And when I say deadly, I do not mean “potentially deadly.” I mean the environmental movement’s junk science has already resulted in the death of tens of millions.
Some years ago I spent some time working in Kenya’s bush country. The experience was heart rending. I will never forget one man in particular pleading with me to give him ten dollars for malaria medicine for his daughter.
Why did this man’s daughter have malaria, a disease that has been all but eradicated in the developed world? Because after we eradicated the disease in the rich West through the use of DDT, we took steps that prevented poor Kenya from doing the same thing.
But Barry, haven’t you forgotten that in her book Silent Spring Rachel Carson proved that DDT is a deadly menace that must be eradicated from the face of the earth? No, I have not. In 1971 – ten years after the publication of Silent Spring, the EPA held seven months of hearings on whether DDT is harmful to the environment. At the end of the hearing, Judge Edmund Sweeney wrote: “The uses of DDT under the registration involved here do not have a deleterious effect on freshwater fish, estuarine organisms, wild birds, or other wildlife. … DDT is not a carcinogenic hazard to man.”
Rachel Carson was wrong. Her science was junk science. But in her case politics trumped science. Responding to the furor prompted by Carson and not to the science established at the hearing, EPA administrator William Ruckelshaus overruled Sweeney and the EPA banned the use of DDT in the US.
Subsequently, the U.S. Agency for International Development adopted regulations preventing it from funding international projects that used DDT. Together with similar decisions enacted in Europe, this effectively banned the use of DDT in many Third World countries. By some estimates, the malaria death toll in Africa alone resulting from these restrictions has exceeded 100 million people, with 3 million additional deaths added to the toll every year.
– See more at here:
James Shikwati is director of the Inter Region Economic Network (IREN), in Nairobi, Kenya. He writes:
If we use DDT to stop terrible malaria epidemics, or if we plant genetically-modified bananas or sweet potatoes to prevent famines, strict environmental standards block our produce from getting to the richer markets. Along with price-distorting domestic subsidies, these policies have severely affected economic growth in poor countries. For rich countries to tell poor nations to invest only in alternative energy, and for them to ban chemicals that help control disease-carrying insects—and then claim to be responsible, humanitarian, and compassionate—is to engage in hypocrisy of the most lethal kind.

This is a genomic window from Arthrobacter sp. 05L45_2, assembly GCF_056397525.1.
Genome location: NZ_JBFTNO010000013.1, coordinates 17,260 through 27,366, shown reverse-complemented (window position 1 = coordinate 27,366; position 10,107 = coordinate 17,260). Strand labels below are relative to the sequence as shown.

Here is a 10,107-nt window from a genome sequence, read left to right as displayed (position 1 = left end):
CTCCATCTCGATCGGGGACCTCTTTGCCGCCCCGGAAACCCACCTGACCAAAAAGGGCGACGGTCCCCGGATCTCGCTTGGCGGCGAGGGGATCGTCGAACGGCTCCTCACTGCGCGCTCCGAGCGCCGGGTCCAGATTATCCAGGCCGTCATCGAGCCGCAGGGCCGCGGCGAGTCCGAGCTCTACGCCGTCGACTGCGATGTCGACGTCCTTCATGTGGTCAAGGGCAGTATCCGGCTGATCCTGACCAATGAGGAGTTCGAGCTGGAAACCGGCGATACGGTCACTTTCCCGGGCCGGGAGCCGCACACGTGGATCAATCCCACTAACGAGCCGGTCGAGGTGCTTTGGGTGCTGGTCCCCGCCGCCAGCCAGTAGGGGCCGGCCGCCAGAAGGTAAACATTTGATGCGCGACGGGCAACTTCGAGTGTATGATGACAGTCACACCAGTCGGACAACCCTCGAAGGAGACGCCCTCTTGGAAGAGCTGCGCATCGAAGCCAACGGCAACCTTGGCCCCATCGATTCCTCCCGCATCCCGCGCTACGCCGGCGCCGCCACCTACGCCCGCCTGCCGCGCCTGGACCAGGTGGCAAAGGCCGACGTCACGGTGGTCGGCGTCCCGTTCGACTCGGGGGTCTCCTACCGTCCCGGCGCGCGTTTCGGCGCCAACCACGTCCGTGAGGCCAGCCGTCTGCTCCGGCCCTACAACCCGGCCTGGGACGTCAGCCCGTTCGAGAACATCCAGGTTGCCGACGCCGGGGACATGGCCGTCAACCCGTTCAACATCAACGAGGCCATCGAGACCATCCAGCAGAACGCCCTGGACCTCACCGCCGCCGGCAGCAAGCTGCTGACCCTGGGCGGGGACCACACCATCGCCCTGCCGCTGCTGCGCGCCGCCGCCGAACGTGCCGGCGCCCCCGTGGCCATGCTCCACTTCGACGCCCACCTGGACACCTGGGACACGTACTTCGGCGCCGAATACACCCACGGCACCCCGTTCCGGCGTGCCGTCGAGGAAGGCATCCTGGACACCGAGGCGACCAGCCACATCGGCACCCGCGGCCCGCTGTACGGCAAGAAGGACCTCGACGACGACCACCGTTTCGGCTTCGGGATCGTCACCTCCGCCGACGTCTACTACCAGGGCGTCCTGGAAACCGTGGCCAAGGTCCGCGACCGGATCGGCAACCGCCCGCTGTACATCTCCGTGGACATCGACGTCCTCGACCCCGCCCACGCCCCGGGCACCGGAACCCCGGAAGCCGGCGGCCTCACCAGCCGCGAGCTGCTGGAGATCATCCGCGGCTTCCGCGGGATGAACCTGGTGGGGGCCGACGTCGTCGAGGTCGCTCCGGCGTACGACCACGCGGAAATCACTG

Let that figure soak in. 100 million African deaths. Deaths that could have been prevented if we had not let the environmental movement stampede us into the precipitous ban of a chemical that was deemed safe after a seven-month hearing.
The environmental movement has the blood of 100 million Africans on its hands.
Think about that the next time you hear some greenie screaming for “action now!”
In the comment thread Seversky says Wikipedia disagrees with me, that my claims are “easily refuted.” Damned fool. Seversky we all know you are an idiot. That is bad enough when you are just making a fool of yourself. It is compounded unforgivably when you align yourself and take up the cause of those who have condemned millions to death. Shame on you. Shame. I never said that US banned DDT in Uganda. Read the post again, the African countries have been subjected to threats of devastating economic retaliation of they use DDT. Plus, I suppose the Minister of Health of the Country of Uganda knows more about this than even that paragon of veracity, Wikipedia (sarcasm, for those in doubt). This is what he says:
KAMPALA, Uganda — Though Africa’s sad experience with colonialism ended in the 1960s, a lethal vestige remains: malaria. It is the biggest killer of Ugandan and all African children. Yet it remains preventable and curable. Last week in Germany, G-8 leaders committed new resources to the fight against the mosquito-borne disease and promised to use every available tool.
Now they must honor this promise by supporting African independence in the realm of disease control. We must be able to use Dichloro-Diphenyl-Trichloroethane — DDT.
The United States and Europe eradicated malaria by 1960, largely with the use of DDT. At the time, Uganda tested the pesticide in the Kanungu district and reduced malaria by 98%. Despite this success, we lacked the resources to sustain the program. Rather than partner with us to improve our public health infrastructure, however, foreign donors blanched. They used Africa’s lack of infrastructure to justify not investing in it.